Morgan Stanley agreed, saying such small downgrades "pose minimal risk to the dividend", which remains well supported by cash flows that hit £241m in the half-year and with M&S due to pay down more debt this year.
"Overall we think this statement paints a picture of a group undergoing radical, and very rapid, change but where this change is yet to feed through into improved trading performance. However, with the shares yielding a (very secure) 6.3%, we think shareholders are being well remunerated for their patience."
While beating the City consensus thanks to better than expected food margins as it gives up profit dilutive promotions, JPMorgan Cazenove thought the results were broadly mixed.
Not only did food LFLs fall short but Cazenove noted that "management’s tone on the speed of improvement in this business, and scale of changes necessary to drive such improvement is not encouraging", pointing to comments that longer term progress will require "more far reaching restructuring of the supply chain”.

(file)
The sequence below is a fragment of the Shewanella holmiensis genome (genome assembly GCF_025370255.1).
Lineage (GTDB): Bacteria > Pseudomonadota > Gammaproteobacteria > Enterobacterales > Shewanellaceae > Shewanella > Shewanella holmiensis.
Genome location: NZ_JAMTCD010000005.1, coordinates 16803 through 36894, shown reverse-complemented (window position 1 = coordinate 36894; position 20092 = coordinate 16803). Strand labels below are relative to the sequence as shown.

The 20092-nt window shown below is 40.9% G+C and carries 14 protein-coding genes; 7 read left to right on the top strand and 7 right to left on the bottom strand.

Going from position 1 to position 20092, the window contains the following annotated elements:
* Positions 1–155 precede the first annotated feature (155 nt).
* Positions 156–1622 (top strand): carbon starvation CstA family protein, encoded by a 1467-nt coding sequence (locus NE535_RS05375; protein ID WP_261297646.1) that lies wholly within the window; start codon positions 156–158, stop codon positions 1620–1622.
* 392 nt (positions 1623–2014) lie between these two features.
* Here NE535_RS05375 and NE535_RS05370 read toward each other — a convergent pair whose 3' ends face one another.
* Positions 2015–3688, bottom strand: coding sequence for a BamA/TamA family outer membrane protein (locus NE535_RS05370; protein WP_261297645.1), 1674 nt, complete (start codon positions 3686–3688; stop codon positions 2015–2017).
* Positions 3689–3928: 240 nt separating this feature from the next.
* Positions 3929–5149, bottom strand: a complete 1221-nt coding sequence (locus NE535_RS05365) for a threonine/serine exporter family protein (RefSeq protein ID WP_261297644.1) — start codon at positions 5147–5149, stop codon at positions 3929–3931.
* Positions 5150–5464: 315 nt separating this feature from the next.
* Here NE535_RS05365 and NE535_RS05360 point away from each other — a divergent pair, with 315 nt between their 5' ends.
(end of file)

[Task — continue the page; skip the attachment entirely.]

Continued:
With management also expecting “little improvement in sales trajectory” over the remainder of the year and with opex guidance for the full year unchanged and the first-half profit beat driven largely by phasing, Caz's first take was that full year PBT forecasts "could nudge slightly lower" and that "there is little here to change our structurally negative view and hence we would be selling into any strength".